Source: Think Africa Press
The stories of women are frequently ignored in the annals of history. One that languishes in particular obscurity is the fate of the women who fought for the Eritrean army during the war for independence against Ethiopia – an immensely long and drawn-out process that lasted from 1961 up until the formal secession of Eritrea in 1993.
The fact that there were so many females on the frontlines was a result of the prevailing philosophy of the Eritrean People’s Liberation Front (EPLF), which stressed gender equality alongside poverty reduction and social mobility for the rural poor as part of its manifesto. The result was that at the dawn of the 1990s, out of the army’s 100,000 personnel nearly 30% were women. After Israel, Eritrea remains the only other country to still require both men and women to take military service and have the majority of frontline positions open to both sexes.
The EPLF was only too aware of this, seeking to vigorously promote its progressive credentials by having images of female soldiers emblazoned across the country’s propaganda posters - an especially notable one being that of a khaki-clad woman standing with a baby under one arm and an AK-47 under the other. Yet despite its iconic posturing, the use of a baby in the image turned out to be grimly fateful for the country’s female veterans.
After Eritrea first gained independence the EPLF’s promises looked anything but empty. Women were granted the same property and divorce rights as men, greater custody over children and allocated nearly a third of seats in the Eritrean parliament. War veterans were also given monetary compensation to the tune of 10,000 Birr ($2,000), the equivalent of nearly a year’s salary in Eritrea.
Yet this initial surge of progressive politics wasn’t to last, particularly in the domestic realm. Many women were returning to their families after ten years or more away fighting, and although some were welcomed back proudly with open arms, many who had not given their daughters permission to join up were shocked at their embracing more traditionally masculine attitudes and dress codes. The consequence was that the afros, khaki tunics and sandals sported by demobbed female soldiers, once emblems of pride, became less common, even when the country sent both men and women to war again during a border dispute with Ethiopia in 1998.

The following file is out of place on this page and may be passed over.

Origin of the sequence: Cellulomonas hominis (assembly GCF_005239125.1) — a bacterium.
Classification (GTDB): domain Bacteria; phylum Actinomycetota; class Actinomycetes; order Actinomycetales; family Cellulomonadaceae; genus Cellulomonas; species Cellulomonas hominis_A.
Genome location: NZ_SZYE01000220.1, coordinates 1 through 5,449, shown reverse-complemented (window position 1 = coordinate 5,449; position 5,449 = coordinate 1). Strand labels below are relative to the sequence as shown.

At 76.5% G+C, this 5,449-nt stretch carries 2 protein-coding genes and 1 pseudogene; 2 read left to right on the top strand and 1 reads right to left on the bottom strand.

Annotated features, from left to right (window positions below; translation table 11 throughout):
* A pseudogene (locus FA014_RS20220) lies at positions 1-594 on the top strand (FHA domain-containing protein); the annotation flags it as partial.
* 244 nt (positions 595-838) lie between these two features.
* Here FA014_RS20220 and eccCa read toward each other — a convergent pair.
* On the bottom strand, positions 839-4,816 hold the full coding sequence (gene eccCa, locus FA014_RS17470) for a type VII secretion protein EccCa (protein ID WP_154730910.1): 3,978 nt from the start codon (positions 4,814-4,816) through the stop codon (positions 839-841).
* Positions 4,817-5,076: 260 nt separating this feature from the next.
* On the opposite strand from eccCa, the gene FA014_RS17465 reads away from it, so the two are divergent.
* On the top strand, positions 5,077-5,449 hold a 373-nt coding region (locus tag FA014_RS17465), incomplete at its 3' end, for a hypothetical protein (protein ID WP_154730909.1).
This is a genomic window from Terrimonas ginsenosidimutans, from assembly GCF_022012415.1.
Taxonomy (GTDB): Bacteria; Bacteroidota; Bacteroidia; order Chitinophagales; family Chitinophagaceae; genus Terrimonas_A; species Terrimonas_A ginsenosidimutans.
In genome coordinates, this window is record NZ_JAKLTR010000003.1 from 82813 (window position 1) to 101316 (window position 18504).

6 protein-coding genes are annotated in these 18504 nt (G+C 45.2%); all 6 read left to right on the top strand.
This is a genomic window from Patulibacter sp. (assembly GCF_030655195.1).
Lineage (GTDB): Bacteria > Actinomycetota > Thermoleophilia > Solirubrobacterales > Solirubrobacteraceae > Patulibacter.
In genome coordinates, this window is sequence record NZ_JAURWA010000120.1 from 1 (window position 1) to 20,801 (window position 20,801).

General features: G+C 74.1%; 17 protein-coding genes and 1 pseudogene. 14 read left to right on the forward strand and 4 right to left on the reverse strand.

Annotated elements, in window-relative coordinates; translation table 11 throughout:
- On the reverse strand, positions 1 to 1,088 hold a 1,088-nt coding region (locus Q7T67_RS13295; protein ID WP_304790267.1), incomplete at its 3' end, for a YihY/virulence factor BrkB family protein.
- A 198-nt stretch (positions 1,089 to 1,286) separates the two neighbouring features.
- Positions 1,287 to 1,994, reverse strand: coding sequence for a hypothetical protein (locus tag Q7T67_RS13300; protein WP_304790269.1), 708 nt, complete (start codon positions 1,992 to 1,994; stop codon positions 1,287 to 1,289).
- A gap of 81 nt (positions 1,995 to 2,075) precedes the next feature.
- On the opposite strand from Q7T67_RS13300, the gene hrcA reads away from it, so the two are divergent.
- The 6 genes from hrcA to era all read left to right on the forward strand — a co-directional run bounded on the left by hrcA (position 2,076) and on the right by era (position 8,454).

This was coupled with the fact that in the first war many women had married their male comrades as a result of whirlwind romances in the trenches, living in communities under the umbrella of Marxism where the rhetoric of equality was enforced by law and daily existence carried out in the shadow of imminent death.
As such, many couples could not cope with the strain of returning to civilian life, with those not ending in divorce often reverting back to traditional roles and former domestic power structures. Many male veterans found it difficult to accept, away from the battle lines, that their wives wanted to shed domestic duties in favour of education and work. Many men refused to embrace childcare and housework tasks, still seeing them purely as women’s work.
The priorities of the ruling party were also becoming less inclined towards women’s equality, with little attempts by the state to improve their opportunities in the public or private spheres. Many female veterans thus ended up increasingly working in menial jobs - such as the group who became traffic wardens in Asmara - or giving it all up to stay at home.
There have been further emotional hurdles on top of this. Although a lot of Eritrean civilians are deferential towards female veterans of the war for independence, many male ex-soldiers see it as beneath their pride to marry a former female comrade. Although a lot of soldiers from the most recent conflict with Ethiopia are daughters of women that served in the first war, those suffering from trauma who haven’t come from military backgrounds often have no outlet for their pain with the people they once fought alongside.
The state and society of Eritrea suffer from many problems. The government, headed by Isaias Afeworki, allows no other candidates or parties to stand, despite a legal mandate for multi-party democracy existing in the 1997 Constitution. Religious minorities, journalists and critics of the state of any kind are frequently imprisoned, and movements in and out of the country are heavily restricted. No national elections have been held since independence was achieved.
But even more understated is the discouragement of written memoirs, which has ensured that many women are left without a voice. The government also does not release statistics on the numbers of war dead, although rough estimates suggest that of the 65,000 combatants to die between 1961 and 1993, nearly a third were women. The experiences of female soldiers in particular are therefore woefully absent from the official history of the country, and are rarely talked about save by a few inquisitive foreign journalists.
The story of Eritrean female veterans may seem an exceptional one, but the reality is that many are still fighting attitudes that go back generations. Despite its emancipatory pretensions, the Eritrean government’s use of both sexes side-by-side on the battlefield was for crudely pragmatic purposes in a time of war, disguised behind a thin veneer of progress. The result has been that many women were faced with, and are still facing, a compromise between work and home life in a battle to straddle two spheres. This is a situation experienced by women in many places. The poster in the government’s office serves as an ironic reminder of that.